Many older adults “have lost their formal and informal support systems,” Braund says. “They get weak and rundown. They tend not to eat as well or drink enough water, which makes them more susceptible to not being able to defend against an infection.”

Recent studies have shown a link between social isolation and increased inflammation in the body. One, published in 2019 in Brain, Behavior, and Immunity, showed that social engagement and cohabitation are linked to lower inflammation in the body.

How to help

Braund says that seniors who need to stay home should find ways to combat loneliness, stay engaged, and connect, even if it’s by a video platform. If they can’t leave the house, they can connect with their physicians by video, too.

“I have a 98-year-old patient who called me about a rash on her neck, and I taught her how to FaceTime,” Braund says. “Being able to reach out to family and friends is an advantage of technology.”

But sometimes, people just need the basics — literally. Oak Street Health periodically calls its patients to learn what their needs are and connect them to services. “We’ve had drivers deliver toilet paper to them,” Khan says.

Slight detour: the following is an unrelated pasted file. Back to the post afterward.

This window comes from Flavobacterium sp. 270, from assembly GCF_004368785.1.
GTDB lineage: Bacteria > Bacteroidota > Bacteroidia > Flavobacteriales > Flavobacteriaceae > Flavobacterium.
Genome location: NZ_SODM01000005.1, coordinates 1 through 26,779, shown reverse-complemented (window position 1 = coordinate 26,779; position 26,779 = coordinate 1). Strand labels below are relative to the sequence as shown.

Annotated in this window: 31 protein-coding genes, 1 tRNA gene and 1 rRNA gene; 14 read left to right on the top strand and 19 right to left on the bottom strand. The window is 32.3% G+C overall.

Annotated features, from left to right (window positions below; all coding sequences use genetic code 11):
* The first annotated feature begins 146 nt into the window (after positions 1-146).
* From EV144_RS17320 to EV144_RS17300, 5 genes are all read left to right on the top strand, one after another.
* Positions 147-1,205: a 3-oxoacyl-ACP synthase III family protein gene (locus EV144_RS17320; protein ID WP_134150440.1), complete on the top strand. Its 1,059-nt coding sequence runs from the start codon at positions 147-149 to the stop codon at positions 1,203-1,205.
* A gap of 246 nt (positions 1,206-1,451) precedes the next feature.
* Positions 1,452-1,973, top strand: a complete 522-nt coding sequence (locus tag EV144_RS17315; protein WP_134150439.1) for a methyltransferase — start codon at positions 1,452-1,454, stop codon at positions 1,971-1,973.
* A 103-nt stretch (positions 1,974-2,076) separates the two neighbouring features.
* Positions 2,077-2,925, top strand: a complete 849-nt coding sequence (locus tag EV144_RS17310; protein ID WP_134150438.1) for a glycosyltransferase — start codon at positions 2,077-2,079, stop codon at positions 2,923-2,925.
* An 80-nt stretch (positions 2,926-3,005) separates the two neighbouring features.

If older adults have underlying health conditions, they should keep those conditions in check as best they can in order to manage their risk of Covid-19 complications.

With no vaccine for Covid-19 yet available, living a healthy lifestyle and practicing such preventive measures as wearing a mask, avoiding crowded places, and washing hands frequently with soap and water or 60% alcohol hand sanitizer are currently the best ways to avoid Covid-19.

And even though older people are more vulnerable, Braund says, “We’ve had 30- and 40-year-olds who’ve crashed and burned. Covid-19 doesn’t just happen to old people.”

Illustrations by Andrea Fowler. Originally published in the Fall 2020/Winter 2021 print issue.